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8.2D: Gomphoses

A gomphosis is a fibrous joint that binds the teeth to bony sockets in the bones of the maxilla mandible.

 

LEARNING OBJECTIVES

 

Describe a gomphosis joint

 

KEY TAKEAWAYS

Key Points

 

  • The gomphosis is the only joint type in which a bone does not join another bone, because teeth are not technically bone.
  • The motion of a gomphosis is minimal, though considerable movement can be achieved with pressure over time, which is why using braces can realign teeth.
  • One disorder that can affect the gomphosis is scurvy, which is a disease of connective tissue.

 

Key Terms

 

  • scurvy: A disease resulting from a lack of vitamin C.
  • synarthrosis: A type of joint in which two bones are connected rigidly by fibrous tissue.
  • gomphoses: A joint that binds the teeth to bony sockets (dental alveoli) in the maxillary bone and mandible.

A gomphosis is a joint that anchors a tooth to its socket. Gomphoses line the upper and lower jaw in each tooth socket and are also known as peg and socket joints. These joints have a very limited range of mobility so the teeth are held firmly in place. However, as illustrated with braces, it is possible to move them incrementally over time. Each tooth has bony protrusions or pegs that latch into the socket with the assistance of the gomphosis. Disorders of the mouth sometimes involve these joints.

This diagram of the skull illustrates the gomphoses in relation to the superior molars, maxillary sinus, first and second superior premolars, superior canines, lateral and medial incisors, first and second inferior premolars, mental foramen, inferior molars, and mandibular canal.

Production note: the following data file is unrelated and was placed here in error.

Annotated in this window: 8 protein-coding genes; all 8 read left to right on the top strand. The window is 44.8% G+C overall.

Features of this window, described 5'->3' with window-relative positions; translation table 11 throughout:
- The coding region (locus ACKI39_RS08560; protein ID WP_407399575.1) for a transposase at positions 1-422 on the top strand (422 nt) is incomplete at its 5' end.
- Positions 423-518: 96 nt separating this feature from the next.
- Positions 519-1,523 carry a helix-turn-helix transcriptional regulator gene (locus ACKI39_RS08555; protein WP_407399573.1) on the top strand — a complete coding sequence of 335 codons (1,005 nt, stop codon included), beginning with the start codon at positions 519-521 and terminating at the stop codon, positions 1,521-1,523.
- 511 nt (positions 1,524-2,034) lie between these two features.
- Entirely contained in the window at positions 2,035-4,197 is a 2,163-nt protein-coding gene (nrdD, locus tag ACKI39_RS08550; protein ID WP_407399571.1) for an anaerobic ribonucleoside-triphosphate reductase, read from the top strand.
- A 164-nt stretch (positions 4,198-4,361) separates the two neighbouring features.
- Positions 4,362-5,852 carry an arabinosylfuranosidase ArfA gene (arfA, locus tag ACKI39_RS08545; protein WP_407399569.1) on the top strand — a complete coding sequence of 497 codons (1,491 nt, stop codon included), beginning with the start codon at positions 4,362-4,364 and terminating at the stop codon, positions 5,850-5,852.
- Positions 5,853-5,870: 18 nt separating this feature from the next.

Gomphoses: This image illustrates the gomphoses joints of teeth within the jaw.

This particular joint is an example of a synarthrosis, a joint with limited to no movement. Several other joints of this type can be found in the body, including the connections between the plates of the skull. The gomphosis is made up of fibrous tissue, a collection of tough ligaments that attach to the socket and base of the tooth. As people age and lose their initial set of baby teeth, the new teeth develop gomphoses to anchor them in the jaw.

One disorder that can affect the gomphosis is scurvy, a disease of connective tissue. Connective tissues such as the ligaments around the teeth start to dissolve. Patients with untreated scurvy develop loose teeth that may eventually fall out because the joints are too unstable. Periodontal infection and inflammation can also damage the joint, causing pain and erosion in the soft tissue. Chronic dental problems may loosen the ligaments and lead to tooth loss or instability.

Patients with braces and retainers take advantage of the limited range of movement offered by the gomphosis to pull teeth into new positions. This may be necessary for a variety of reasons. The goal is to align the teeth evenly to create a strong, healthy bite. Braces are adjusted incrementally over time to pull and push the teeth into place. Between each adjustment, the teeth and jaw have time to recover.

 

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